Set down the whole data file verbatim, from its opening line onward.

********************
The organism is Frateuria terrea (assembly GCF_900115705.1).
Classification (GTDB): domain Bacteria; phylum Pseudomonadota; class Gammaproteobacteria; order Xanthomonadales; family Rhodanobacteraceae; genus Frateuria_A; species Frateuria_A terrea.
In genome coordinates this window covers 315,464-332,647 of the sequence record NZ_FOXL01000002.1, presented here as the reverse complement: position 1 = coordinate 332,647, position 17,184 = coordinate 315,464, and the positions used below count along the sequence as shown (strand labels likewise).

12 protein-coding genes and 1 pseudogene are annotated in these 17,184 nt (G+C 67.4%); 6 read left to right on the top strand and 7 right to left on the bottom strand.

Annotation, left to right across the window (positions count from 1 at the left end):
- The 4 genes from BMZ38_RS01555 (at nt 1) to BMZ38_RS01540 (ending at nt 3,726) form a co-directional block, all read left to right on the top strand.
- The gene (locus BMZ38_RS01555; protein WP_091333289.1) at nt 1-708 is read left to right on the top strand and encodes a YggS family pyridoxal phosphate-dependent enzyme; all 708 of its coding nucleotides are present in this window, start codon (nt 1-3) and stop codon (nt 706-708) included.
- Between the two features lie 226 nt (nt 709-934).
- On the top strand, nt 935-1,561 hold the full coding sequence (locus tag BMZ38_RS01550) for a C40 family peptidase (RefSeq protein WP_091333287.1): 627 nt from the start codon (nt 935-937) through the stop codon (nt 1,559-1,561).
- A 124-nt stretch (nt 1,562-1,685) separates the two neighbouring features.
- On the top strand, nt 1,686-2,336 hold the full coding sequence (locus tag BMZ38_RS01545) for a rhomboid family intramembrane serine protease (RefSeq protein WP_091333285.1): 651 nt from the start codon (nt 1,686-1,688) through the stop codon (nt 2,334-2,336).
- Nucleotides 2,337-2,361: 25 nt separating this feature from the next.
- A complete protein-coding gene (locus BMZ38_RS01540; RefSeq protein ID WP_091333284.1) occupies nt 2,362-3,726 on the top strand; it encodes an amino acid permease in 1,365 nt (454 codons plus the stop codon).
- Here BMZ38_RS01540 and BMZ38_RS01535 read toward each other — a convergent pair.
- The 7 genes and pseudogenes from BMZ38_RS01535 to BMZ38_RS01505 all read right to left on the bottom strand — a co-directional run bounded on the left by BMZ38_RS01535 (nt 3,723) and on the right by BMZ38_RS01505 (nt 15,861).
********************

The organism is Frateuria terrea (assembly GCF_900115705.1).
Classification (GTDB): domain Bacteria; phylum Pseudomonadota; class Gammaproteobacteria; order Xanthomonadales; family Rhodanobacteraceae; genus Frateuria_A; species Frateuria_A terrea.
In genome coordinates this window covers 315,464-332,647 of the sequence record NZ_FOXL01000002.1, presented here as the reverse complement: position 1 = coordinate 332,647, position 17,184 = coordinate 315,464, and the positions used below count along the sequence as shown (strand labels likewise).

12 protein-coding genes and 1 pseudogene are annotated in these 17,184 nt (G+C 67.4%); 6 read left to right on the top strand and 7 right to left on the bottom strand.

Annotation, left to right across the window (positions count from 1 at the left end):
- The 4 genes from BMZ38_RS01555 (at nt 1) to BMZ38_RS01540 (ending at nt 3,726) form a co-directional block, all read left to right on the top strand.
- The gene (locus BMZ38_RS01555; protein WP_091333289.1) at nt 1-708 is read left to right on the top strand and encodes a YggS family pyridoxal phosphate-dependent enzyme; all 708 of its coding nucleotides are present in this window, start codon (nt 1-3) and stop codon (nt 706-708) included.
- Between the two features lie 226 nt (nt 709-934).
- On the top strand, nt 935-1,561 hold the full coding sequence (locus tag BMZ38_RS01550) for a C40 family peptidase (RefSeq protein WP_091333287.1): 627 nt from the start codon (nt 935-937) through the stop codon (nt 1,559-1,561).
- A 124-nt stretch (nt 1,562-1,685) separates the two neighbouring features.
- On the top strand, nt 1,686-2,336 hold the full coding sequence (locus tag BMZ38_RS01545) for a rhomboid family intramembrane serine protease (RefSeq protein WP_091333285.1): 651 nt from the start codon (nt 1,686-1,688) through the stop codon (nt 2,334-2,336).
- Nucleotides 2,337-2,361: 25 nt separating this feature from the next.
- A complete protein-coding gene (locus BMZ38_RS01540; RefSeq protein ID WP_091333284.1) occupies nt 2,362-3,726 on the top strand; it encodes an amino acid permease in 1,365 nt (454 codons plus the stop codon).
- Here BMZ38_RS01540 and BMZ38_RS01535 read toward each other — a convergent pair.
- The 7 genes and pseudogenes from BMZ38_RS01535 to BMZ38_RS01505 all read right to left on the bottom strand — a co-directional run bounded on the left by BMZ38_RS01535 (nt 3,723) and on the right by BMZ38_RS01505 (nt 15,861).